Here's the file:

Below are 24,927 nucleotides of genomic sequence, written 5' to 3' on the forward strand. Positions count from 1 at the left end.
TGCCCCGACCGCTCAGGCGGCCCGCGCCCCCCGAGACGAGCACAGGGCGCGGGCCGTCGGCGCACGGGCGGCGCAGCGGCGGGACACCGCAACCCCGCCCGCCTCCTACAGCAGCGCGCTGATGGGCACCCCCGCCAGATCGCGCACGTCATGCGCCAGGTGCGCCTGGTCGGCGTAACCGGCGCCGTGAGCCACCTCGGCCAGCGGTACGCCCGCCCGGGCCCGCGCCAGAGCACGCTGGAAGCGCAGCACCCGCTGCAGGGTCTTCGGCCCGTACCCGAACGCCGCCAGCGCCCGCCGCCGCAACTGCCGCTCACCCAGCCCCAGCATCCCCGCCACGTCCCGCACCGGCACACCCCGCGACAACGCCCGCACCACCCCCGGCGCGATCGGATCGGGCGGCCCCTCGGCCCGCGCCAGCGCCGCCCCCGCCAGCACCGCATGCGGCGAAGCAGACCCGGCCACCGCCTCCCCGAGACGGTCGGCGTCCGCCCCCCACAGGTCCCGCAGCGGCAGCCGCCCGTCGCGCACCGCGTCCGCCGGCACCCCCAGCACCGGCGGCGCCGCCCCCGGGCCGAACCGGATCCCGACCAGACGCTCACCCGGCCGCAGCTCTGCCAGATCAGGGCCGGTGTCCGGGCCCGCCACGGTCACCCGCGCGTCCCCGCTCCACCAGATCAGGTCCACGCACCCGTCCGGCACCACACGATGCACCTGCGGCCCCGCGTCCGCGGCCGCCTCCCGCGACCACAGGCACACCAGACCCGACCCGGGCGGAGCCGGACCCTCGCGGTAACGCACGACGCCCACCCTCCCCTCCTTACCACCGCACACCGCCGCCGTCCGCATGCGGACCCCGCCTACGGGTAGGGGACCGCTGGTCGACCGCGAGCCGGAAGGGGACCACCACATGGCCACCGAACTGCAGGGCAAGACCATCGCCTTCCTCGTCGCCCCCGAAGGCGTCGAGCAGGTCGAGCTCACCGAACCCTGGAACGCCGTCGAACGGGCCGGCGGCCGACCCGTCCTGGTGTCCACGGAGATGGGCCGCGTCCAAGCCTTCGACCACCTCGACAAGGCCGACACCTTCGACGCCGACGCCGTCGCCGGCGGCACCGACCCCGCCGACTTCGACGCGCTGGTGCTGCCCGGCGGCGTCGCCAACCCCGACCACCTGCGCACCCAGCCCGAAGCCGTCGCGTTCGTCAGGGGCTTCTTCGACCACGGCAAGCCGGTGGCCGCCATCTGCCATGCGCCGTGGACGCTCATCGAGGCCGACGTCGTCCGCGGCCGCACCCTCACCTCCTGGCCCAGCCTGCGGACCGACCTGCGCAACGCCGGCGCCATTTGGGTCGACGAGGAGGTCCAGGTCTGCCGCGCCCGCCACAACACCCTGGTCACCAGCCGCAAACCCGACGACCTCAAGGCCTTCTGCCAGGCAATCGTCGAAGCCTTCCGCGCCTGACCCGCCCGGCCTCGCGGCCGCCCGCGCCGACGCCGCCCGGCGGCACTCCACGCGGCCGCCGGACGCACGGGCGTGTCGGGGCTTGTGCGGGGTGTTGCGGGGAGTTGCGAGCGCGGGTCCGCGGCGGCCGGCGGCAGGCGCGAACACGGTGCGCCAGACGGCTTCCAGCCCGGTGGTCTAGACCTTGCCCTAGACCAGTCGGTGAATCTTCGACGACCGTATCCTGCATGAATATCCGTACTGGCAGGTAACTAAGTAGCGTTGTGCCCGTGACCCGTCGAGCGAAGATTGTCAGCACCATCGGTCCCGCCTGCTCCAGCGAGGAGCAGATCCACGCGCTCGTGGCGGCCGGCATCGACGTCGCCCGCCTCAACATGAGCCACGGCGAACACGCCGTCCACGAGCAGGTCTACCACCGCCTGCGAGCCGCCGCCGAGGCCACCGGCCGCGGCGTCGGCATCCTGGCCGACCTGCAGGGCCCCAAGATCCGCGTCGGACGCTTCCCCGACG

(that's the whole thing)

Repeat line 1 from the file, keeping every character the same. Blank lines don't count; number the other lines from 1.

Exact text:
Below are 24,927 nucleotides of genomic sequence, written 5' to 3' on the forward strand. Positions count from 1 at the left end.